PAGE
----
Spain’s Foreign Minister Josep Borrell denied Monday that the country was experiencing “mass” immigration and said Europe needed “new blood” to compensate for a low birth rate.
“We’re trivialising the word ‘mass’,” he told reporters after talks in Madrid with his Jordanian counterpart Ayman Safadi.
Close to 21,000 migrants have arrived in Spain by sea since the beginning of the year and 304 died in the attempt, the International Organization for Migration says.
But he said it was all relative, and “600 people is not massive compared to 1.3 million” Syrian refugees currently in Jordan.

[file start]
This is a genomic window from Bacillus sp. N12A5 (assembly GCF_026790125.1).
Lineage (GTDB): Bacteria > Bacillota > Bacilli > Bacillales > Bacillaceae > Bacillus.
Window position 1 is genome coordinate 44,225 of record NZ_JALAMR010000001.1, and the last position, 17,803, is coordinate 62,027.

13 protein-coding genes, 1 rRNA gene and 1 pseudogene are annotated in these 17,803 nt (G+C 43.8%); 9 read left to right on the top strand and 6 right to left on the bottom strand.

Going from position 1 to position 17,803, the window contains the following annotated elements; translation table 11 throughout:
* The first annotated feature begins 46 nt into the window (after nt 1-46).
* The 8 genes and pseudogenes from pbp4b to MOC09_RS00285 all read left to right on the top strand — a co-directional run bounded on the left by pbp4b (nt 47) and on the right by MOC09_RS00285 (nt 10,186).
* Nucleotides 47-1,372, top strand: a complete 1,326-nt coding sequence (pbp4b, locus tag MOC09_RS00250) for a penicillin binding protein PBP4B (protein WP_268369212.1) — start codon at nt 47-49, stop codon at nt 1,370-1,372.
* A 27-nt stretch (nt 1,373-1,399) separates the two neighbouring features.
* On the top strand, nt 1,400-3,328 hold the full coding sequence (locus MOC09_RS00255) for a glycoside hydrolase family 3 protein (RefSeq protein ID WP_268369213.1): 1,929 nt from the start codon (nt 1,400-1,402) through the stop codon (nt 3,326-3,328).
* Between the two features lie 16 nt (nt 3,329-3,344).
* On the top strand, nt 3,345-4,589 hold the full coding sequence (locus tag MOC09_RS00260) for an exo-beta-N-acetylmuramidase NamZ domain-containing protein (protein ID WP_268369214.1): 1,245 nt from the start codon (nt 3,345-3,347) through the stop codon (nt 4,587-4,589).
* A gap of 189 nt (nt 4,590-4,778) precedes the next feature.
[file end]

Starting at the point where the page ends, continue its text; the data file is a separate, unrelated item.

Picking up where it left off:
“We’re talking about 20,000 (migrants) so far this year for a country of more than 40 million inhabitants,” the Socialist minister said.
“That’s not mass migration.”
Borrell also said the arrivals were under control, even if NGOs are warning that many migrant reception centres in Spain are saturated.
He suggested this could even help Europe, where many countries have a low birth rate.
“Europe’s demographic evolution shows that unless we want to gradually turn into an ageing continent, we need new blood, and it doesn’t look like this new blood is coming from our capacity to procreate.”